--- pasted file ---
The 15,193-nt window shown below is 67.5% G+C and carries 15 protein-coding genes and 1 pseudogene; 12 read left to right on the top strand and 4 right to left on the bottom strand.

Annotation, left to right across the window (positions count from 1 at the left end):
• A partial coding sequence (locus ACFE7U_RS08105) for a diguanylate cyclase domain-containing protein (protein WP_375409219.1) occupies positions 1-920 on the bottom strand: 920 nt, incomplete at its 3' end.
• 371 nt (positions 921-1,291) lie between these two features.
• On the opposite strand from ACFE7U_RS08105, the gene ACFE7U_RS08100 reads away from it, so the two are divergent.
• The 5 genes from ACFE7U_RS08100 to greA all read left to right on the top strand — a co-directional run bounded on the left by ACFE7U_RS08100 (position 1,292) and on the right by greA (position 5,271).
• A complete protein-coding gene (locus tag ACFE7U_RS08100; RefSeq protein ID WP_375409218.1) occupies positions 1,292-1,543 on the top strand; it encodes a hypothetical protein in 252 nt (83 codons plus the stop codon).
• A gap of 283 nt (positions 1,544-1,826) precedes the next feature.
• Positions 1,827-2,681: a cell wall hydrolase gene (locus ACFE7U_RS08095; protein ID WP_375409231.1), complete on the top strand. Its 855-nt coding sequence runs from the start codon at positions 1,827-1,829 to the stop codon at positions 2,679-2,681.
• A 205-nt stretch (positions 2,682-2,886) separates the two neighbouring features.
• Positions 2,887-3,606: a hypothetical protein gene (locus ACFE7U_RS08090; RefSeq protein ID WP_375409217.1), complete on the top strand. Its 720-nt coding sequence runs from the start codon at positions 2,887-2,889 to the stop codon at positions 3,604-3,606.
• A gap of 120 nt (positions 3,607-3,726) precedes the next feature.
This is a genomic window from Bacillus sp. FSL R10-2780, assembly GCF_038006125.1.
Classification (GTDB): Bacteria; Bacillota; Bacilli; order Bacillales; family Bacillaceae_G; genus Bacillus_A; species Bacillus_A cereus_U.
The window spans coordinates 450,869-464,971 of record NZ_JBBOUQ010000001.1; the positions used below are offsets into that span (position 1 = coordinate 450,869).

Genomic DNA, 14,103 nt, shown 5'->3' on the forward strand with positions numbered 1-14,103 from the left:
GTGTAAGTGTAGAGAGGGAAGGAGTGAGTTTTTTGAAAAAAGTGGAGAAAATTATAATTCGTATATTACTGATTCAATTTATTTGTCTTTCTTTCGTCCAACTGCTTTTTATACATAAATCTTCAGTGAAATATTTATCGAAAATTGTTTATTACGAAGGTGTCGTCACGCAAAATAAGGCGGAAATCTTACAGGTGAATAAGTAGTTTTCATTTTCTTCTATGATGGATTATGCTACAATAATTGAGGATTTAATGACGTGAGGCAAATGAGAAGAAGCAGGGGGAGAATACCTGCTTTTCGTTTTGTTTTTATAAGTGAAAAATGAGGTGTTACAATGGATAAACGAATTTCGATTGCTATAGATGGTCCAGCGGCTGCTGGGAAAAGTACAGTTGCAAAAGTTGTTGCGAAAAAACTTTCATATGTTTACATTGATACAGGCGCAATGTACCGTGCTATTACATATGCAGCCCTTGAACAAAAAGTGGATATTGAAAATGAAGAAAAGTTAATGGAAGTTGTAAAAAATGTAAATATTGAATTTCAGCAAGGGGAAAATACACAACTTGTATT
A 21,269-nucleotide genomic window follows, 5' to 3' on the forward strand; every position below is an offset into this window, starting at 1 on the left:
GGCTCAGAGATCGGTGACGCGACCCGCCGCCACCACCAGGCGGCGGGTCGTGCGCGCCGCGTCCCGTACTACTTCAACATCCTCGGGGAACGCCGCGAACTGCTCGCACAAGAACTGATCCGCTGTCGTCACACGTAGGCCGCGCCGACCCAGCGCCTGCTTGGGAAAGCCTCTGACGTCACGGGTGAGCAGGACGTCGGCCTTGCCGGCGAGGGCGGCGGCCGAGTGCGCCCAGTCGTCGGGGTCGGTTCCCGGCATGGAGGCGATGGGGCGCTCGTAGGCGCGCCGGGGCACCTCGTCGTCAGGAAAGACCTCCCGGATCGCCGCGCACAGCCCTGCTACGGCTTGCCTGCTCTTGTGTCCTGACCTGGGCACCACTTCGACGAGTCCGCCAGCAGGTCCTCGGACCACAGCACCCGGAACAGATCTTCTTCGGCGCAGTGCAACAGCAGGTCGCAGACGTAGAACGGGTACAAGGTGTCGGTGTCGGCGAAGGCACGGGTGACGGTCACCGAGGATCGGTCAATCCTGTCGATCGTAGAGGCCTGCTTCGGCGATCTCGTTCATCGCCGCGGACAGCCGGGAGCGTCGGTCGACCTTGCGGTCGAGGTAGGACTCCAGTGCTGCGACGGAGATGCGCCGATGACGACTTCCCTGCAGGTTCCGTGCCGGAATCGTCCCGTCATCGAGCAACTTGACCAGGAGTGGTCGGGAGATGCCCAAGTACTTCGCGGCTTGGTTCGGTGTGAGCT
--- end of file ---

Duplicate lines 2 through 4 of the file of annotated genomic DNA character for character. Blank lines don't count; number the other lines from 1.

Annotation, left to right across the window (positions count from 1 at the left end):
• A partial coding sequence (locus ACFE7U_RS08105) for a diguanylate cyclase domain-containing protein (protein WP_375409219.1) occupies positions 1-920 on the bottom strand: 920 nt, incomplete at its 3' end.
• 371 nt (positions 921-1,291) lie between these two features.